Just how large the city should get is foundation for just about everything else in Langley’s comprehensive plan update, to be discussed in pieces over the next few months.
The first public input meeting about a handful of elements in the plan update is set for 6:30 p.m. Wednesday, Dec. 16. Topics to be covered include: the urban growth area reduction request, comp plan vision statement, shoreline master program, and the land use, sustainability and economic development elements.
“We’re not lacking for regulation, policies, goals, whatever,” said Jack Lynch, interim director of Langley Community Planning.
The comprehensive plan will guide growth for the next 20 years and the city is seeking public input. Evaluating and discussing a handful of elements at a time will keep the conversation focused, said Planning Advisory Board Chairwoman Sue Walsh. Separate elements prescribe unique aspects of life in Langley, from sustainability, economic development and land use to housing, capital facilities, parks, open space and trails. Utilities, transportation, scenic corridor streetscape and shoreline management will also be focuses.
The city has recommended Island County reduce Langley’s urban growth area to its city limits. The reduction is based on a state-projected population growth of 89 residents by 2036. With close to 1,050 residents now and an estimated capacity for 1,700 residents at a full buildout within city limits, that means the city already has enough room to accommodate the projected growth. What is in the existing urban growth area, which stretches well past city limits, will become a joint planning area between the city and county with an eye toward a potential growth area for Langley, should the population projections be surpassed in coming years.
“We’re coming into better compliance with what we have,” Walsh said of the urban growth area decision that she and other planning board members argued for.
Nothing new is planned for the city’s capital facilities element. The funicular remains on the list, said Lynch, because if it was removed the city would automatically forfeit the earmarked funds designated from the Island County Council of Governments. While it is on the city’s list, that does not mean it must or will be built. The city tabled talks of how to proceed with an improved connection between the marina and the city’s downtown businesses after opinions at public meetings were decidedly opposed to such a structure. It’s not a planned project, but it’s not dead.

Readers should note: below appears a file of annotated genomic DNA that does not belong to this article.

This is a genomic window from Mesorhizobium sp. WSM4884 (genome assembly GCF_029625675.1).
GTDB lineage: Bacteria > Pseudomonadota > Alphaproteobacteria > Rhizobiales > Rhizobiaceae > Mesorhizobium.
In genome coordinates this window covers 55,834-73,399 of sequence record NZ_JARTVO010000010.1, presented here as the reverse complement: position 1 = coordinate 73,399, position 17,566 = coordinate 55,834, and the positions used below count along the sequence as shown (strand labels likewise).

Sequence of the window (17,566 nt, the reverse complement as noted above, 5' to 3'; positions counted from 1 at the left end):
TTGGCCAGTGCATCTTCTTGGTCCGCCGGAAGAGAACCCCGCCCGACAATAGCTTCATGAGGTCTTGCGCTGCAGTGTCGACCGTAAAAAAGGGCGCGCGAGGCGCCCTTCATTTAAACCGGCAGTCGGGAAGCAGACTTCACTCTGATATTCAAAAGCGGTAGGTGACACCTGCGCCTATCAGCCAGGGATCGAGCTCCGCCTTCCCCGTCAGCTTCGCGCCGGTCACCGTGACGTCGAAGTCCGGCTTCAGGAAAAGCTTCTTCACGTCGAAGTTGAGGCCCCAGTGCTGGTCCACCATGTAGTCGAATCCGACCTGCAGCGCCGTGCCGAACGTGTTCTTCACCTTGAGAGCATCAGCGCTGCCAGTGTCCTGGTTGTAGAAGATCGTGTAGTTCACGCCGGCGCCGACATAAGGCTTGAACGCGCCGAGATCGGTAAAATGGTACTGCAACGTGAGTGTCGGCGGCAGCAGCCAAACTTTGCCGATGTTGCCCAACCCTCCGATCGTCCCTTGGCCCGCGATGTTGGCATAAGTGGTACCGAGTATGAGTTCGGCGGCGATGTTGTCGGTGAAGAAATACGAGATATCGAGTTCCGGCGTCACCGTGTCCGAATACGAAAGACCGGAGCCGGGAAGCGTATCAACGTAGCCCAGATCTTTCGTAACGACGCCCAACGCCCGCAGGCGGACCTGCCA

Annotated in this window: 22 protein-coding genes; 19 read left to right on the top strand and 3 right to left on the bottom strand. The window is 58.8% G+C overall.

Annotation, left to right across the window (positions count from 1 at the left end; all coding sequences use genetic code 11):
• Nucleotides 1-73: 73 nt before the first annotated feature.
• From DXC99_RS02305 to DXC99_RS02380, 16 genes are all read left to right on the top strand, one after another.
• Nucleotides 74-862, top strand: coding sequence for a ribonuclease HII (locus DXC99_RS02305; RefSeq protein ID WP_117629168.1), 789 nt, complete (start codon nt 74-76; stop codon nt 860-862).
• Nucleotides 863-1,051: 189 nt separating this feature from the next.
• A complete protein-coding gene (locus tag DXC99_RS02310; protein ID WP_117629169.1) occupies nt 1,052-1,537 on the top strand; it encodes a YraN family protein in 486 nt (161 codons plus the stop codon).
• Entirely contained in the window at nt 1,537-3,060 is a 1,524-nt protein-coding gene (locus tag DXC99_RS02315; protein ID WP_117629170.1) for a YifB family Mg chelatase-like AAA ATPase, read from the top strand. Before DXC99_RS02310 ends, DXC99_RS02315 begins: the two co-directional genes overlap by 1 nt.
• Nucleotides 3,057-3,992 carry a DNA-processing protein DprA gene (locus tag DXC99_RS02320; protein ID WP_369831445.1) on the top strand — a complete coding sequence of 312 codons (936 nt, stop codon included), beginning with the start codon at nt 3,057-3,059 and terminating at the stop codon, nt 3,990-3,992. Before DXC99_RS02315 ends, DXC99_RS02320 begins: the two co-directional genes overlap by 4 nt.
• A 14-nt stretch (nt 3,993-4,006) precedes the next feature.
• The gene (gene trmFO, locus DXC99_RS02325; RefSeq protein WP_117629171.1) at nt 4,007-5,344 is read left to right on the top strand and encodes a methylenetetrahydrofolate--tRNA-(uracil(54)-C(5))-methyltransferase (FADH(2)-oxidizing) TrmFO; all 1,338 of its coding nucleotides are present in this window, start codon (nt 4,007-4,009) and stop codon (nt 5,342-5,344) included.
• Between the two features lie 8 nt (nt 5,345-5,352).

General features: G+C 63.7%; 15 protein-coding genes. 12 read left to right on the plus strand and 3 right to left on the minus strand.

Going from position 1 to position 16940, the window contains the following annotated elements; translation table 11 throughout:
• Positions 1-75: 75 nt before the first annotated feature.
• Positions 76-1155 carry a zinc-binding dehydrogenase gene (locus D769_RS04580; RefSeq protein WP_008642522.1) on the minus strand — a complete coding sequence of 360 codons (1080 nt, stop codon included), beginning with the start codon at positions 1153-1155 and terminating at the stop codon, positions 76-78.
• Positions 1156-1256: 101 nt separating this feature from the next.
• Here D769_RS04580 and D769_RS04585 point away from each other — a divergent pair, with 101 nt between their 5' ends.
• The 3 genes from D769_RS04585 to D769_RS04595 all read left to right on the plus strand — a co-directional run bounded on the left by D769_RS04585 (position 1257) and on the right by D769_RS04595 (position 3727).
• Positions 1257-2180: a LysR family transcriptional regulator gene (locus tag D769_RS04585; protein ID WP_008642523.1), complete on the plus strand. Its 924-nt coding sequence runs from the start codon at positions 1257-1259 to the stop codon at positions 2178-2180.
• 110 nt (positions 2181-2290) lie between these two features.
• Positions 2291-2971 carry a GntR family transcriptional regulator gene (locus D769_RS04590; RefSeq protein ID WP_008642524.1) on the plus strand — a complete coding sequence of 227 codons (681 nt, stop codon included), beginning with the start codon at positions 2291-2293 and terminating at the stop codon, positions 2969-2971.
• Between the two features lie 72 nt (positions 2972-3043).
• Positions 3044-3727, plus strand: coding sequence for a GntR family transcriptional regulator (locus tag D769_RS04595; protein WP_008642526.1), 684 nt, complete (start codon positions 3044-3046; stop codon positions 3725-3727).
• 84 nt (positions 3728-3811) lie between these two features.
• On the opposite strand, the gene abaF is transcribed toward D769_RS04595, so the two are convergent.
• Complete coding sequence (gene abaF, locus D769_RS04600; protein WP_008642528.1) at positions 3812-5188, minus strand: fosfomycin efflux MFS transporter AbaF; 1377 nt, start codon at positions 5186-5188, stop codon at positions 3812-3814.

The land use element dictates most of the zoning. According to the draft document, 70 percent of city land is designated for medium and low density residential-zoned lots. Affordable housing is becoming increasingly difficult to find in Langley, with home values averaging $353,800, according to the real estate website Zillow. One of the main factors, said both Lynch and Walsh, was the basic cost of land. In Langley, land is valuable with so much water view property.
“There’s an attractiveness to living here,” Lynch said. “But it can be tough to find a place to live.”
Of the city’s total land, about 590 acres, multi-family housing accounts for only 22.24 acres, or 17.4 percent. According to the city’s document, 21.87 acres of that land is already developed. The remaining property, just 0.37 acres, is vacant.
Vacancy is a problem for the central business district, also referred to as the downtown core, as stated in the land use element. The Dog House Tavern, the old Mike’s Place Restaurant, and a couple of other First Street vacancies dampen what is otherwise a well-filled commercial area.
“Those are significant challenges,” Walsh said.
Planning intern Doug Yormick was tasked with reviewing other cities’ ordinances for enforcing active commercial building owners. Some places fine owners who do not keep up their storefronts, even when vacant, past a lapsed time period. His research is incomplete, so he is not presenting any conclusions about what measures could work for Langley.
Reworked in the economic development element is a section describing the city’s reliance on tourism. Two goals are to: “Work with organizations such as the Chamber of Commerce, the Langley Main Street Association, and the Port of South Whidbey to continue to promote events that appeal to both residents and tourists;” and “Seek to create events to attract tourists to Langley during autumn and winter months.”
The city’s sustainability element bolstered its section titled “Community.” Defining the core values of community as working, living and shopping locally, participating in local schools, organizations, churches and events, walkability is listed as a key element to a sustainable community. According to the document, the median age in Langley is about 58 years, and “regular exercise is an essential element of a healthy and sustainable lifestyle. Access to trails and other opportunities to get about the city on foot are critical to this effort.”
Promoting a walkable community through the creation of trails in new developments and additional sidewalks was stated as a means of achieving that element’s goals. Sidewalk projects are being discussed for Sixth Street.
The planning advisory board and planning director scheduled meetings in December, January and February to present and gather input on the elements in groups, before recommending the overall document’s adoption to the city council in late February.